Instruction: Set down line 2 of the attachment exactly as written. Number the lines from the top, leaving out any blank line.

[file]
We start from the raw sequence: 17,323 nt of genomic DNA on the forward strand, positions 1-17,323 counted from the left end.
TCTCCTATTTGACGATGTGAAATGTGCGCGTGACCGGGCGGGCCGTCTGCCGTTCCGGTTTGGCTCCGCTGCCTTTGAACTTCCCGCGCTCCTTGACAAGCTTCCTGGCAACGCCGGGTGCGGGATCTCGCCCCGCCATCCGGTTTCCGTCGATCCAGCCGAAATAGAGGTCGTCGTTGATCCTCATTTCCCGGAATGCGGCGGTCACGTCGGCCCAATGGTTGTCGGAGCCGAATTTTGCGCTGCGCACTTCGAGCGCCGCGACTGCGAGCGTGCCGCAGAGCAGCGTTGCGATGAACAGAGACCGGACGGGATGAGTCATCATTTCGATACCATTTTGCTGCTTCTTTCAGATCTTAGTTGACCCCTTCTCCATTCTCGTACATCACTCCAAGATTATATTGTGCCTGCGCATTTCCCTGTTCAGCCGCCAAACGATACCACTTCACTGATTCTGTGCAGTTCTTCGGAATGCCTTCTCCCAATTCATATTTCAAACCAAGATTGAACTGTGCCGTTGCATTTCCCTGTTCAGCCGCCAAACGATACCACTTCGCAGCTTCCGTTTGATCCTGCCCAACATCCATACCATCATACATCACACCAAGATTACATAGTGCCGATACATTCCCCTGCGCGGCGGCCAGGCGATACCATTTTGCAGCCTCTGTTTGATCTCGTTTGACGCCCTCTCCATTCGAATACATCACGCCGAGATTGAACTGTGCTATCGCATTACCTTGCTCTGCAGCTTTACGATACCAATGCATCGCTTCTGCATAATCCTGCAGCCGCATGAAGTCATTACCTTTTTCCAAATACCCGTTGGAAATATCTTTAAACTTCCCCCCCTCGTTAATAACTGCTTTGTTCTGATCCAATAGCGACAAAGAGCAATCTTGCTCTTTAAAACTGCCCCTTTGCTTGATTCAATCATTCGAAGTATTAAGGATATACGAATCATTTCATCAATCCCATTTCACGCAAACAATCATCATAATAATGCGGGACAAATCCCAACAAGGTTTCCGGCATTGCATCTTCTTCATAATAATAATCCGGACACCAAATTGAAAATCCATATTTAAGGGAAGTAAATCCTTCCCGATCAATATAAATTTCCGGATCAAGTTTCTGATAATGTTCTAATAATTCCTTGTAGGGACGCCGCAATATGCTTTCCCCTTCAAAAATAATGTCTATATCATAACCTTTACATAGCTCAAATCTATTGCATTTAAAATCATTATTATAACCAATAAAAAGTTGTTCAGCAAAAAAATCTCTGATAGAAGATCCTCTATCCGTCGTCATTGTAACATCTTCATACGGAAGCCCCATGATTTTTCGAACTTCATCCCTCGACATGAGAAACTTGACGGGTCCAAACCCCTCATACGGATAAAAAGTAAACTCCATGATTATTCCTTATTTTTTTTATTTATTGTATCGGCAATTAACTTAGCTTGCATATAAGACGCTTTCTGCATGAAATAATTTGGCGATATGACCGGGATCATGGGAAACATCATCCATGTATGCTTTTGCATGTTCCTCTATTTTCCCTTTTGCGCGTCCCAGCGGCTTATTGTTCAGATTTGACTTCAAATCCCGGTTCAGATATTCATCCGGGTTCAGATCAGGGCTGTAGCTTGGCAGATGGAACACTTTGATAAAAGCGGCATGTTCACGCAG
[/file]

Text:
TCTCCTATTTGACGATGTGAAATGTGCGCGTGACCGGGCGGGCCGTCTGCCGTTCCGGTTTGGCTCCGCTGCCTTTGAACTTCCCGCGCTCCTTGACAAGCTTCCTGGCAACGCCGGGTGCGGGATCTCGCCCCGCCATCCGGTTTCCGTCGATCCAGCCGAAATAGAGGTCGTCGTTGATCCTCATTTCCCGGAATGCGGCGGTCACGTCGGCCCAATGGTTGTCGGAGCCGAATTTTGCGCTGCGCACTTCGAGCGCCGCGACTGCGAGCGTGCCGCAGAGCAGCGTTGCGATGAACAGAGACCGGACGGGATGAGTCATCATTTCGATACCATTTTGCTGCTTCTTTCAGATCTTAGTTGACCCCTTCTCCATTCTCGTACATCACTCCAAGATTATATTGTGCCTGCGCATTTCCCTGTTCAGCCGCCAAACGATACCACTTCACTGATTCTGTGCAGTTCTTCGGAATGCCTTCTCCCAATTCATATTTCAAACCAAGATTGAACTGTGCCGTTGCATTTCCCTGTTCAGCCGCCAAACGATACCACTTCGCAGCTTCCGTTTGATCCTGCCCAACATCCATACCATCATACATCACACCAAGATTACATAGTGCCGATACATTCCCCTGCGCGGCGGCCAGGCGATACCATTTTGCAGCCTCTGTTTGATCTCGTTTGACGCCCTCTCCATTCGAATACATCACGCCGAGATTGAACTGTGCTATCGCATTACCTTGCTCTGCAGCTTTACGATACCAATGCATCGCTTCTGCATAATCCTGCAGCCGCATGAAGTCATTACCTTTTTCCAAATACCCGTTGGAAATATCTTTAAACTTCCCCCCCTCGTTAATAACTGCTTTGTTCTGATCCAATAGCGACAAAGAGCAATCTTGCTCTTTAAAACTGCCCCTTTGCTTGATTCAATCATTCGAAGTATTAAGGATATACGAATCATTTCATCAATCCCATTTCACGCAAACAATCATCATAATAATGCGGGACAAATCCCAACAAGGTTTCCGGCATTGCATCTTCTTCATAATAATAATCCGGACACCAAATTGAAAATCCATATTTAAGGGAAGTAAATCCTTCCCGATCAATATAAATTTCCGGATCAAGTTTCTGATAATGTTCTAATAATTCCTTGTAGGGACGCCGCAATATGCTTTCCCCTTCAAAAATAATGTCTATATCATAACCTTTACATAGCTCAAATCTATTGCATTTAAAATCATTATTATAACCAATAAAAAGTTGTTCAGCAAAAAAATCTCTGATAGAAGATCCTCTATCCGTCGTCATTGTAACATCTTCATACGGAAGCCCCATGATTTTTCGAACTTCATCCCTCGACATGAGAAACTTGACGGGTCCAAACCCCTCATACGGATAAAAAGTAAACTCCATGATTATTCCTTATTTTTTTTATTTATTGTATCGGCAATTAACTTAGCTTGCATATAAGACGCTTTCTGCATGAAATAATTTGGCGATATGACCGGGATCATGGGAAACATCATCCATGTATGCTTTTGCATGTTCCTCTATTTTCCCTTTTGCGCGTCCCAGCGGCTTATTGTTCAGATTTGACTTCAAATCCCGGTTCAGATATTCATCCGGGTTCAGATCAGGGCTGTAGCTTGGCAGATGGAACACTTTGATAAAAGCGGCATGTTCACGCAG